Perhaps the story came from Greeks, resident in Egypt for generations; perhaps from Phoenicians,boasting of the maritime prowess of their ancestors; most likely the story of the voyage came from Egyptians themselves, transmitted down generations of national decline, failure and humiliating foreign occupation, to this magpie-collector of strange customs, folk-lore and otherwise lost stories: ‘the Father of History’, Herodotus of Halicarnassus.
A Phoenician-crewed expedition, Herodotus recounts,was dispatched by pharaoh Necho II (610-595 BC) to circumnavigate the continent of Africa (‘Libya’ to the Greeks). From a Red Sea naval base, it sailed down the East African coast, rounded the Cape and progressed up West Africa, returning to Egypt nigh-on three years later. It was a triumph, an achievement worthy of the revered pharaohs of olden times.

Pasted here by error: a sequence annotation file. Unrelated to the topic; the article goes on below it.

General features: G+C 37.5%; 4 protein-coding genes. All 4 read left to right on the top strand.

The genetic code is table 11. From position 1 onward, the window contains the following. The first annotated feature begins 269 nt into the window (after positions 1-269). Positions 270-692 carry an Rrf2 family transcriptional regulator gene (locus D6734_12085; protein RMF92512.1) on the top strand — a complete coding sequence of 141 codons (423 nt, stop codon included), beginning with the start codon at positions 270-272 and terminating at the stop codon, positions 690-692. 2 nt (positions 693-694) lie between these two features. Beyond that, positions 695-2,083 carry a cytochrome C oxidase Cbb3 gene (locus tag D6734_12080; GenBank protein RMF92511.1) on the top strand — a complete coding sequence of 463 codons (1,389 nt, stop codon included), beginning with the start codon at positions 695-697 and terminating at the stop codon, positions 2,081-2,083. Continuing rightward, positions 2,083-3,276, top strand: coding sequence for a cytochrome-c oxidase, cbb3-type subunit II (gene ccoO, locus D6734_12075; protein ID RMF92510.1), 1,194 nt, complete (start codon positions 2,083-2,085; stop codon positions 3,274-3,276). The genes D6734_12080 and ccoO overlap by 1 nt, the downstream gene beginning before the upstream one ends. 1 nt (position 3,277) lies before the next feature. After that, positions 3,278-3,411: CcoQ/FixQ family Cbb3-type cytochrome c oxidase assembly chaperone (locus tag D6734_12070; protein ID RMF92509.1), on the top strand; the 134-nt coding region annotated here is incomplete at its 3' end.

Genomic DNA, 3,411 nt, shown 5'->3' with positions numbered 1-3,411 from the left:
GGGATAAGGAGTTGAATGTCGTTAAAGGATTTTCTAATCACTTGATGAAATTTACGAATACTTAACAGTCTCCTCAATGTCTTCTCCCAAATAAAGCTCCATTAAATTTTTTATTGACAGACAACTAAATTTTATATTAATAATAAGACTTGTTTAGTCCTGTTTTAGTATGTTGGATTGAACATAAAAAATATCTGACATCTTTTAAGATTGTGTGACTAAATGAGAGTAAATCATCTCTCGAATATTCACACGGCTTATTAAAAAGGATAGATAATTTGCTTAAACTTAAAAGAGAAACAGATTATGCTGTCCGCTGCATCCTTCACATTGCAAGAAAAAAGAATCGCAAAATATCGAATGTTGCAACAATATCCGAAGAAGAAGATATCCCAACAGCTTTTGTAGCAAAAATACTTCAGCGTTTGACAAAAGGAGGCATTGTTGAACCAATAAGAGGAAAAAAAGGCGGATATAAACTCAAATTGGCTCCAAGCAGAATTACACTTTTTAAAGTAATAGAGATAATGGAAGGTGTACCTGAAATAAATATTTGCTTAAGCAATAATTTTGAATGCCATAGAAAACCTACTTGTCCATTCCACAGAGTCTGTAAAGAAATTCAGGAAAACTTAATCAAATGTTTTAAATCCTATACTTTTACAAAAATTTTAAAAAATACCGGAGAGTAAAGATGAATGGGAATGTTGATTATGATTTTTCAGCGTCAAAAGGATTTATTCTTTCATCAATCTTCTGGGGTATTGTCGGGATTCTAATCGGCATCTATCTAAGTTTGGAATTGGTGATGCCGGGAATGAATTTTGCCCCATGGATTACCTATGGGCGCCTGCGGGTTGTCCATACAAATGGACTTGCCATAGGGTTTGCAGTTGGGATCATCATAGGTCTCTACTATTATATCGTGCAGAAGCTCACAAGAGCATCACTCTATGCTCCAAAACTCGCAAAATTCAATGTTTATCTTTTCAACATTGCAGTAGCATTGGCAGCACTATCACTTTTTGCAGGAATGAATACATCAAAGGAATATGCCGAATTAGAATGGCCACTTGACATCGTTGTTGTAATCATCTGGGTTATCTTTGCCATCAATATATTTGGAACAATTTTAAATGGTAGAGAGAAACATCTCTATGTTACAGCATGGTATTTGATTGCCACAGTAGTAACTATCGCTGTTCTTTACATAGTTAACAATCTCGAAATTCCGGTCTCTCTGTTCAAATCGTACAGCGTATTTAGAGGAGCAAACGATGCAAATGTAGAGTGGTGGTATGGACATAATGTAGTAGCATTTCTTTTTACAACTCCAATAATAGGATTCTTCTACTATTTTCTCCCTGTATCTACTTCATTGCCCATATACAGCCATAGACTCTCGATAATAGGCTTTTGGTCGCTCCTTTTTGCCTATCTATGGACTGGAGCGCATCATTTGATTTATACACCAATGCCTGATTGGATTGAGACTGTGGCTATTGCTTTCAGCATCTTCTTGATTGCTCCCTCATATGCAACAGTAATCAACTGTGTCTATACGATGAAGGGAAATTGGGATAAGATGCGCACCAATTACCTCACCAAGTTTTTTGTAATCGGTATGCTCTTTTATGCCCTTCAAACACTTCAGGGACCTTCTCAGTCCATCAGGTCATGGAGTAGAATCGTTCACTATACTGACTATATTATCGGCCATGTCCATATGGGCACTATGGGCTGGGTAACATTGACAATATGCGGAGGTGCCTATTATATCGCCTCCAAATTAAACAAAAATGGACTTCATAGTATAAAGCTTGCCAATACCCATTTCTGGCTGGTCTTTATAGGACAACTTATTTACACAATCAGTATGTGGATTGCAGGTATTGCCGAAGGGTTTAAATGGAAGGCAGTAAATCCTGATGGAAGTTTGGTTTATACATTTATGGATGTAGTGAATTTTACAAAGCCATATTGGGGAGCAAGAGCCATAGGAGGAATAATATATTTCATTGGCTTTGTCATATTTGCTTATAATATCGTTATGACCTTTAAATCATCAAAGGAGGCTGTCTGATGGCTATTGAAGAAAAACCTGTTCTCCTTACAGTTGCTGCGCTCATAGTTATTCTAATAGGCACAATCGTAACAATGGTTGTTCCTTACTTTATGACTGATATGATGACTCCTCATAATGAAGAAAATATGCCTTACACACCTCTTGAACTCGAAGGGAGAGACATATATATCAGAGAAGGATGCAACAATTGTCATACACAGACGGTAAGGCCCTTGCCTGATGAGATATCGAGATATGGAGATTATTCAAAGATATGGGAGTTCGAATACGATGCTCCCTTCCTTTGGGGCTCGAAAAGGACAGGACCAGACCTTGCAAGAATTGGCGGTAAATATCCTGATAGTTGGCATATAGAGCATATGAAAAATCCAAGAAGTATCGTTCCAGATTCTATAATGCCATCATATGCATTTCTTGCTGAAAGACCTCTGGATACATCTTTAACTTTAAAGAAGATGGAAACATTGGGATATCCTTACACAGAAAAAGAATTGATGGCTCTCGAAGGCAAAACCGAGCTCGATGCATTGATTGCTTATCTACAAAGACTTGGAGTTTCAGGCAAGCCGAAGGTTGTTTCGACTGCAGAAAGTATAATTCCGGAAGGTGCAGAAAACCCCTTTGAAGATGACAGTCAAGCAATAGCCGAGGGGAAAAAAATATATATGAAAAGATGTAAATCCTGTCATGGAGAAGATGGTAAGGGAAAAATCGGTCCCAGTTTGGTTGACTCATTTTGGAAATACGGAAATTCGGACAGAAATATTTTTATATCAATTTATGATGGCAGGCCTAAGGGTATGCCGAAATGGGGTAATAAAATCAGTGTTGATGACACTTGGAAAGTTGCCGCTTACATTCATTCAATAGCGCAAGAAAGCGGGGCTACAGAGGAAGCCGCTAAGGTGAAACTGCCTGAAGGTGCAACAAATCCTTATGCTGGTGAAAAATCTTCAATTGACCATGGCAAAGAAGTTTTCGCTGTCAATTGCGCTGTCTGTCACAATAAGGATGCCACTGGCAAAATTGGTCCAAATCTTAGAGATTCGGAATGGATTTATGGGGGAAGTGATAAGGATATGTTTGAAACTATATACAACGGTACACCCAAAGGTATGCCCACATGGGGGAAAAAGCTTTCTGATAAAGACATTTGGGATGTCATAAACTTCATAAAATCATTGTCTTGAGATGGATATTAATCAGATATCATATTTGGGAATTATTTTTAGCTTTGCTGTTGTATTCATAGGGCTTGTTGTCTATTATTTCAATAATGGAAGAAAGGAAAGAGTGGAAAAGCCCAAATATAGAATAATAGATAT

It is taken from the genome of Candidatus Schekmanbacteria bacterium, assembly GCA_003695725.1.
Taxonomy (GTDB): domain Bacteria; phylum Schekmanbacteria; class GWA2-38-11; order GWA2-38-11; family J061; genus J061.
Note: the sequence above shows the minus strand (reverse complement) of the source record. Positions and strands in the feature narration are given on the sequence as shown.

In Book II of the Histories Herodotus had discussed Egypt’s history and geography. In Book IV:42 he offers a glimpse of Necho’s expedition so tantalising that no consensus exists among historians, ancient or modern, as to its actuality. Few details exist to ‘flesh out’ this voyage. No records of it survive from Egypt, or from Phoenician sources. All ancient accounts of the circumnavigation post-date Herodotus, are derived from his Histories and add nothing new.
Most of Book IV describes the campaign conducted against the Scythians by the Persia